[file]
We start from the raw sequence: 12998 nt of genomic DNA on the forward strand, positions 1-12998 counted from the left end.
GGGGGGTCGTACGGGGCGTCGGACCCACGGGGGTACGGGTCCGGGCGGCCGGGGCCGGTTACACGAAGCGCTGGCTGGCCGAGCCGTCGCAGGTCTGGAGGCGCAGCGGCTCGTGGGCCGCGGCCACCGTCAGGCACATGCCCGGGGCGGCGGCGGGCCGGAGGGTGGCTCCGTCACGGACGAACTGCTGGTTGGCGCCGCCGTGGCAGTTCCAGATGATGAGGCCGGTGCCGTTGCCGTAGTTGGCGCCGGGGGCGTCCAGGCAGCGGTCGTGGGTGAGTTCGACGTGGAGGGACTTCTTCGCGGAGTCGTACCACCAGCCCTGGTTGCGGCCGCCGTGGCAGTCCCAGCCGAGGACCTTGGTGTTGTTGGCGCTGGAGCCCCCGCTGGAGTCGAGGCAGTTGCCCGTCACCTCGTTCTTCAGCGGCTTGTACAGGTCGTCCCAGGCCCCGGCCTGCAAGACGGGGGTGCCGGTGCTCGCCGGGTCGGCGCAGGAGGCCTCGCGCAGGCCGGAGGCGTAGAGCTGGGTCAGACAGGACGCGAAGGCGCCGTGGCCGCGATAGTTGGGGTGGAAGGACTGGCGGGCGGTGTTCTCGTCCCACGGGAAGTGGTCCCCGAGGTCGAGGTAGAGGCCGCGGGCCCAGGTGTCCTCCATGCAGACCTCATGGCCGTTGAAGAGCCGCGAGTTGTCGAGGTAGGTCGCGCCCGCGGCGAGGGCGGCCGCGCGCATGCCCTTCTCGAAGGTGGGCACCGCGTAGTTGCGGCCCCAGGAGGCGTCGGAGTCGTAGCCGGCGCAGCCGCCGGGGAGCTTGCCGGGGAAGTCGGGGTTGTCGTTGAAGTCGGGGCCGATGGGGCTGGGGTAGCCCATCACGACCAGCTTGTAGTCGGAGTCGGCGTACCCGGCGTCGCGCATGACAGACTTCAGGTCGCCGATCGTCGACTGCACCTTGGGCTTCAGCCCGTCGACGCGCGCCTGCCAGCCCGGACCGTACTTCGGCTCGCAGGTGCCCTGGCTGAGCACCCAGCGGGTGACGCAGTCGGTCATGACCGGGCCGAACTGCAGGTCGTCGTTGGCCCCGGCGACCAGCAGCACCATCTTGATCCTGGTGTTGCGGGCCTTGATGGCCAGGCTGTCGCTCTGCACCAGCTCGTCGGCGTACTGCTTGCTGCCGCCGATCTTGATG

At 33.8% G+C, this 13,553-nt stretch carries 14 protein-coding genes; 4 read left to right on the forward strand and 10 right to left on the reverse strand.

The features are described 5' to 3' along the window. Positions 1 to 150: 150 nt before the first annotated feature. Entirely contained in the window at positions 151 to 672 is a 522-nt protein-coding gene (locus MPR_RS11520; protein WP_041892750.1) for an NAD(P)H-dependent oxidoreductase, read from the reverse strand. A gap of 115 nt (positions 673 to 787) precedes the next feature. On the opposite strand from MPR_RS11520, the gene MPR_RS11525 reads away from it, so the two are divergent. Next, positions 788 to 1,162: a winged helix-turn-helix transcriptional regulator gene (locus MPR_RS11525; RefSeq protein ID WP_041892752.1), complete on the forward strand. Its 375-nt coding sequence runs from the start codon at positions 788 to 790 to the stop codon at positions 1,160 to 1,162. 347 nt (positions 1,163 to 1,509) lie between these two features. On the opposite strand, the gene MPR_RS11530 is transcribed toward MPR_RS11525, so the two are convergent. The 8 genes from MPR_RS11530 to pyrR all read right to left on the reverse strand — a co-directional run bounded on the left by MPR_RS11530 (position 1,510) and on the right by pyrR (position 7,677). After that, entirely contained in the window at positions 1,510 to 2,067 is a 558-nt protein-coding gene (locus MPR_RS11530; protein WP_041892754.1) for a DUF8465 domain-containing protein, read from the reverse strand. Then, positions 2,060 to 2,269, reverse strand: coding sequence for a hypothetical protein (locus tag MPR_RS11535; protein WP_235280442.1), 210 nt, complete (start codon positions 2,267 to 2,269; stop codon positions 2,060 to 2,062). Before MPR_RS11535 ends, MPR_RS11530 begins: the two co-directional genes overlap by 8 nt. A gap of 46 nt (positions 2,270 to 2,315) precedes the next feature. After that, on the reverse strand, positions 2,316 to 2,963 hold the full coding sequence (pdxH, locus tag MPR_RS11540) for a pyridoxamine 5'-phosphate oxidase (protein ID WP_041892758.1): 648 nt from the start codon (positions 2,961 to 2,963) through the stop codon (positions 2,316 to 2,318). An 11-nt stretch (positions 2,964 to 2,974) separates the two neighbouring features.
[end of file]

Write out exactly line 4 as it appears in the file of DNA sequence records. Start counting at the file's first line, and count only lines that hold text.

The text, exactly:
The features are described 5' to 3' along the window. Positions 1 to 150: 150 nt before the first annotated feature. Entirely contained in the window at positions 151 to 672 is a 522-nt protein-coding gene (locus MPR_RS11520; protein WP_041892750.1) for an NAD(P)H-dependent oxidoreductase, read from the reverse strand. A gap of 115 nt (positions 673 to 787) precedes the next feature. On the opposite strand from MPR_RS11520, the gene MPR_RS11525 reads away from it, so the two are divergent. Next, positions 788 to 1,162: a winged helix-turn-helix transcriptional regulator gene (locus MPR_RS11525; RefSeq protein ID WP_041892752.1), complete on the forward strand. Its 375-nt coding sequence runs from the start codon at positions 788 to 790 to the stop codon at positions 1,160 to 1,162. 347 nt (positions 1,163 to 1,509) lie between these two features. On the opposite strand, the gene MPR_RS11530 is transcribed toward MPR_RS11525, so the two are convergent. The 8 genes from MPR_RS11530 to pyrR all read right to left on the reverse strand — a co-directional run bounded on the left by MPR_RS11530 (position 1,510) and on the right by pyrR (position 7,677). After that, entirely contained in the window at positions 1,510 to 2,067 is a 558-nt protein-coding gene (locus MPR_RS11530; protein WP_041892754.1) for a DUF8465 domain-containing protein, read from the reverse strand. Then, positions 2,060 to 2,269, reverse strand: coding sequence for a hypothetical protein (locus tag MPR_RS11535; protein WP_235280442.1), 210 nt, complete (start codon positions 2,267 to 2,269; stop codon positions 2,060 to 2,062). Before MPR_RS11535 ends, MPR_RS11530 begins: the two co-directional genes overlap by 8 nt. A gap of 46 nt (positions 2,270 to 2,315) precedes the next feature. After that, on the reverse strand, positions 2,316 to 2,963 hold the full coding sequence (pdxH, locus tag MPR_RS11540) for a pyridoxamine 5'-phosphate oxidase (protein ID WP_041892758.1): 648 nt from the start codon (positions 2,961 to 2,963) through the stop codon (positions 2,316 to 2,318). An 11-nt stretch (positions 2,964 to 2,974) separates the two neighbouring features.